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Aari McDonald, Arizona Defense™ put nation on notice with Final Four win vs. UConn

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Arizona v Connecticut Photo by Elsa/Getty Images

SAN ANTONIO — With Arizona leading by double figures in the third quarter, social media was aflame at the prospect of UConn losing to the underdog Wildcats in the Final Four.

USA Today’s Dan Wolken summed up a popular narrative developing on Twitter, asking: “What’s going on with UConn here?” as if something was wrong with the Huskies.

Nothing was. The darlings of the women’s college basketball world were just the latest victim of a buzzsaw that national writers should be well aware of by now.

That is, Aari McDonald and that Arizona Defense™ who are now one win away from winning the national championship and seem destined to claim it. Over the past week, they have beaten a 1, 2 and 4 seed by double digits.

In their first-ever Final Four, the Wildcats made those vaunted Huskies look like puppies. Scared. Flustered. Unthreatening. Arizona never trailed, outrebounded UConn, and had more points in the paint despite being undersized.

UConn finished the first half with more turnovers (9) than field goals (8) and its 22 first-half points were its fewest all season. The Huskies trailed by 10 at the half and also by 10 with 6:57 left in the fourth quarter. You wondered when they were going to make one of their patented runs to get back in the game.

Not only did it never happen, it never even felt possible. Arizona’s defense was so suffocating that I asked myself during the game, “Man, where is UConn going to find offense right now?”

Mind you, this was a team that was averaging almost 83 points per game entering the night. The Wildcats held them to 59 on 36% shooting, and they’ve now held seven of their last eight opponents under 40% shooting.

Arizona Defense™ is just that good.

“Definitely you’ve seen that on display tonight,” McDonald said. “UConn, that’s a powerhouse. I mean, it doesn’t get any better than that.”

While the Huskies withered under the spotlight, the Wildcats played with a freedom of a team that had nothing to lose. No one expected them to get this far, so why not use that to their advantage?

They hit timely 3s and stayed cool, calm and collected at the free throw line, knocking them down with ease to ice the game.

“The maturity that my team showed, we never got rattled,” McDonald said.

Adia Barnes and her team have been able to draw motivation from all sorts of sources during the postseason.

The NCAA left them out of a Final Four promo video.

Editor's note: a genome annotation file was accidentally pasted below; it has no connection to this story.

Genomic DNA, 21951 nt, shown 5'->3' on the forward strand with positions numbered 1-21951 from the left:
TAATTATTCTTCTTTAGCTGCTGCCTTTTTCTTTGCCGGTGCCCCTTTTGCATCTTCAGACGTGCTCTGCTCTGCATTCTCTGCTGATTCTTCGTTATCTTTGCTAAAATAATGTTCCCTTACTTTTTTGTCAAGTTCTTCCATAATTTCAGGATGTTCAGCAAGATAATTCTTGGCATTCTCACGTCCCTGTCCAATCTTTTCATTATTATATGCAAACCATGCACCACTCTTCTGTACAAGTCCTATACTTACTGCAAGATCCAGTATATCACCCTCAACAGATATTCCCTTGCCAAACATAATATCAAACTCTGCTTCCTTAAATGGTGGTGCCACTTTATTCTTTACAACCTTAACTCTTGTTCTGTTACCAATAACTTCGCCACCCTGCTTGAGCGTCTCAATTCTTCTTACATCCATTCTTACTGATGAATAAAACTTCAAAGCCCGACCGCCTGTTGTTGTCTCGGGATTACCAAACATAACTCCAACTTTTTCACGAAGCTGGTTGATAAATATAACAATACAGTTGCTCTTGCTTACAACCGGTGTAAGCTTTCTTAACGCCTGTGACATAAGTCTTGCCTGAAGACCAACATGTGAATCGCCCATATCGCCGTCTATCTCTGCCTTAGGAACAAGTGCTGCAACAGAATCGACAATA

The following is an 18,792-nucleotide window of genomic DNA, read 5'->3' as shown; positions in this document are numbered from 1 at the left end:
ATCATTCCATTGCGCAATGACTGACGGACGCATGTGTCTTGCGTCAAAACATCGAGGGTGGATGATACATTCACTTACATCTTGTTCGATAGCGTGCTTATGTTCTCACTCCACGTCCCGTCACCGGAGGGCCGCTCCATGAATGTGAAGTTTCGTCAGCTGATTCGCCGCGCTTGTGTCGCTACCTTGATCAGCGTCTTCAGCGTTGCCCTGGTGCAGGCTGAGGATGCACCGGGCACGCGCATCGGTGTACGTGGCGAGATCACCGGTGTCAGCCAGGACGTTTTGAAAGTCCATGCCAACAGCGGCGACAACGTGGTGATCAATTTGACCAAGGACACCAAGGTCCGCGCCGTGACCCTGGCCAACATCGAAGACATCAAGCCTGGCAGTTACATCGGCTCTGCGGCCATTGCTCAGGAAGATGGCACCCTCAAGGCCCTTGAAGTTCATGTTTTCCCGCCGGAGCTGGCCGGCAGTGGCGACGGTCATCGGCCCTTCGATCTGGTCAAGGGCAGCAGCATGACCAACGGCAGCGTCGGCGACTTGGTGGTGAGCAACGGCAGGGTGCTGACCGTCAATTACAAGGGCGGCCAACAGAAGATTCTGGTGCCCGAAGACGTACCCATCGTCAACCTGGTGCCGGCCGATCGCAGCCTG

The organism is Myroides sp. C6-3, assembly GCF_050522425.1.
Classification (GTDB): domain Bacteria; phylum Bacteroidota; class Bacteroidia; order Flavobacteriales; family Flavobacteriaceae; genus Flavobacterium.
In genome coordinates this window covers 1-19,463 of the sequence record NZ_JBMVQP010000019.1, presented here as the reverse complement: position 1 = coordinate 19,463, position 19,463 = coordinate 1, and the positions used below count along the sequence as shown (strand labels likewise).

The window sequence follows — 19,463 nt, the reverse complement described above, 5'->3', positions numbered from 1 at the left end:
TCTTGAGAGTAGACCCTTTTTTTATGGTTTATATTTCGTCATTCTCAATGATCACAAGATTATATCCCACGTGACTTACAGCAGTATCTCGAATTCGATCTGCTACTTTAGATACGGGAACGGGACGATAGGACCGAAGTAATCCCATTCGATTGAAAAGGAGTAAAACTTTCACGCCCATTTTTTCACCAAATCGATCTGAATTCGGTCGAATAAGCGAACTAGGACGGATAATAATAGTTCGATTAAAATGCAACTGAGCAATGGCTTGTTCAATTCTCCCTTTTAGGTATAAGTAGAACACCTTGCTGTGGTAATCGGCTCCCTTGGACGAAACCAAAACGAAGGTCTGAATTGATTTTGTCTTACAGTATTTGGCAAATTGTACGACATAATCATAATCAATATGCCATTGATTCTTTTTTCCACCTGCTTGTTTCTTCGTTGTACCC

The oddsmakers pegged them as 13.5-point underdogs.

McDonald saw UConn guard Paige Bueckers become the first freshman ever to be the Associated Press Player of the Year.

UConn coach Geno Auriemma said Baylor, not Arizona, was the best defensive team the Huskies have faced this season.

It all added up.

An animated Barnes was shown flashing two middle fingers to her team in the huddle as they put the finishing touches on Friday’s victory. She provided reporters with the PG version of what happened in that moment.

“Forget everybody if they don’t believe in us, because we believe in us,” she said. “It just motivates us. I love it. I’ve been an underdog all my life. Too small to do this, too this to do that, too inexperienced to do this. We prove them wrong every time. I don’t care. It just motivates me and my team.”

McDonald isn’t one who needs bulletin board material to get up for games, but it certainly didn’t hurt. She set the tone early by burying two 3s and never relinquished control of the game. Whether it was hitting a jump shot in the eye of a defender or disrupting UConn’s flow with her ball pressure, she dominated on both ends of the court.

McDonald played 37 minutes and was as a game-high +12. Bueckers was a game-low -10.

“I don’t think we’ve had to play against a guard as good as she is, and she proved it tonight,” Auriemma said. “She just dominated the entire game start to finish. We pride ourselves on being pretty good at certain things. We had no answer for her.”

McDonald finished with her lowest point total in three games...but that still meant 26 points on 17 shots. She, again, was feeling it from the 3-point line, going 4 for 9 from long range.

She has now made 15 triples over her last three games, proving a point she set out to make when she returned for her senior season.

“People said I can’t shoot,” she said last game, “now look what I’m doing.”

It’s Steph Curry-level stuff. McDonald sank a pull-up from Austin that put Arizona up by 12 in the second quarter. Earlier in the period, she drilled a stepback in transition that gave Arizona a nine-point lead.

She rolled her shoulders, crossed her arms, and shot a cold look toward the crowd.

“I was thinking in that moment, I’m the dog, I’m the stuff,” she said. “I was thinking, ‘Nobody can stop me.”’

It’s true. They can’t. McDonald is averaging 30 points per game over her last three games and making 56% of her 3s. She’s an even better driver.

She’s also the best player in the country right now, yet somehow in every press conference in the NCAA Tournament at least one national reporter has mispronounced her name.

On Friday, she finally corrected them.

“Can I add one more thing?” she asked. “My name is Aari, not Ari.”

By now you’d think they’d know.